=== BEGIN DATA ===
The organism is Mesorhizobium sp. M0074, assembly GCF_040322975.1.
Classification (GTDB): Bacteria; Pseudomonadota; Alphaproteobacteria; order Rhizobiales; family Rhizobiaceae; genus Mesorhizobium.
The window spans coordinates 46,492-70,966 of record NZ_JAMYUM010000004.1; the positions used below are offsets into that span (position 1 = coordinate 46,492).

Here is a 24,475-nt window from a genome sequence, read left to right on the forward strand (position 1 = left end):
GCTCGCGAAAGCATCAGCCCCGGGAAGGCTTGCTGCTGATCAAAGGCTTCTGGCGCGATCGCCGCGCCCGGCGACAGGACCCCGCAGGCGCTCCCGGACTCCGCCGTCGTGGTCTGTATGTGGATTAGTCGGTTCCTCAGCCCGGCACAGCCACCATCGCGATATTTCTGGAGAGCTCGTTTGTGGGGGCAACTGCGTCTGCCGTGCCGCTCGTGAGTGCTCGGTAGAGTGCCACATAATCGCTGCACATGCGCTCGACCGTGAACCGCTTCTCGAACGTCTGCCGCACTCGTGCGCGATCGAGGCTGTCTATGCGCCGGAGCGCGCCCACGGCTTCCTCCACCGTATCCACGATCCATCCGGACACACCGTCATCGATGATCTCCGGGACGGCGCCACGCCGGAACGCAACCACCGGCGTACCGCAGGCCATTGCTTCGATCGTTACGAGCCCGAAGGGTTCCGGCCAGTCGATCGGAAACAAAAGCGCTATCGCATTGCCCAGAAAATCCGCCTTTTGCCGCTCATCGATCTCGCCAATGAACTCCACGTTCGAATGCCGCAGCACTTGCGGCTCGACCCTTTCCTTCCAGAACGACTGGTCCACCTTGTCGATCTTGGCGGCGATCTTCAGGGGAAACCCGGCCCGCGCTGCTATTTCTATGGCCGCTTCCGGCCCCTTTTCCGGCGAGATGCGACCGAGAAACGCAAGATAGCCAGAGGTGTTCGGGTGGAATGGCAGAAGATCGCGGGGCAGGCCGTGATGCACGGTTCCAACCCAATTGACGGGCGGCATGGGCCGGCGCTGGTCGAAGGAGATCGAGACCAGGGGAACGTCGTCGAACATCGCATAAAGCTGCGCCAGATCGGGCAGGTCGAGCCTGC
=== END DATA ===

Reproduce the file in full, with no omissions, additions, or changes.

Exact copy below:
The organism is Mesorhizobium sp. M0074, assembly GCF_040322975.1.
Classification (GTDB): Bacteria; Pseudomonadota; Alphaproteobacteria; order Rhizobiales; family Rhizobiaceae; genus Mesorhizobium.
The window spans coordinates 46,492-70,966 of record NZ_JAMYUM010000004.1; the positions used below are offsets into that span (position 1 = coordinate 46,492).

Here is a 24,475-nt window from a genome sequence, read left to right on the forward strand (position 1 = left end):
GCTCGCGAAAGCATCAGCCCCGGGAAGGCTTGCTGCTGATCAAAGGCTTCTGGCGCGATCGCCGCGCCCGGCGACAGGACCCCGCAGGCGCTCCCGGACTCCGCCGTCGTGGTCTGTATGTGGATTAGTCGGTTCCTCAGCCCGGCACAGCCACCATCGCGATATTTCTGGAGAGCTCGTTTGTGGGGGCAACTGCGTCTGCCGTGCCGCTCGTGAGTGCTCGGTAGAGTGCCACATAATCGCTGCACATGCGCTCGACCGTGAACCGCTTCTCGAACGTCTGCCGCACTCGTGCGCGATCGAGGCTGTCTATGCGCCGGAGCGCGCCCACGGCTTCCTCCACCGTATCCACGATCCATCCGGACACACCGTCATCGATGATCTCCGGGACGGCGCCACGCCGGAACGCAACCACCGGCGTACCGCAGGCCATTGCTTCGATCGTTACGAGCCCGAAGGGTTCCGGCCAGTCGATCGGAAACAAAAGCGCTATCGCATTGCCCAGAAAATCCGCCTTTTGCCGCTCATCGATCTCGCCAATGAACTCCACGTTCGAATGCCGCAGCACTTGCGGCTCGACCCTTTCCTTCCAGAACGACTGGTCCACCTTGTCGATCTTGGCGGCGATCTTCAGGGGAAACCCGGCCCGCGCTGCTATTTCTATGGCCGCTTCCGGCCCCTTTTCCGGCGAGATGCGACCGAGAAACGCAAGATAGCCAGAGGTGTTCGGGTGGAATGGCAGAAGATCGCGGGGCAGGCCGTGATGCACGGTTCCAACCCAATTGACGGGCGGCATGGGCCGGCGCTGGTCGAAGGAGATCGAGACCAGGGGAACGTCGTCGAACATCGCATAAAGCTGCGCCAGATCGGGCAGGTCGAGCCTGC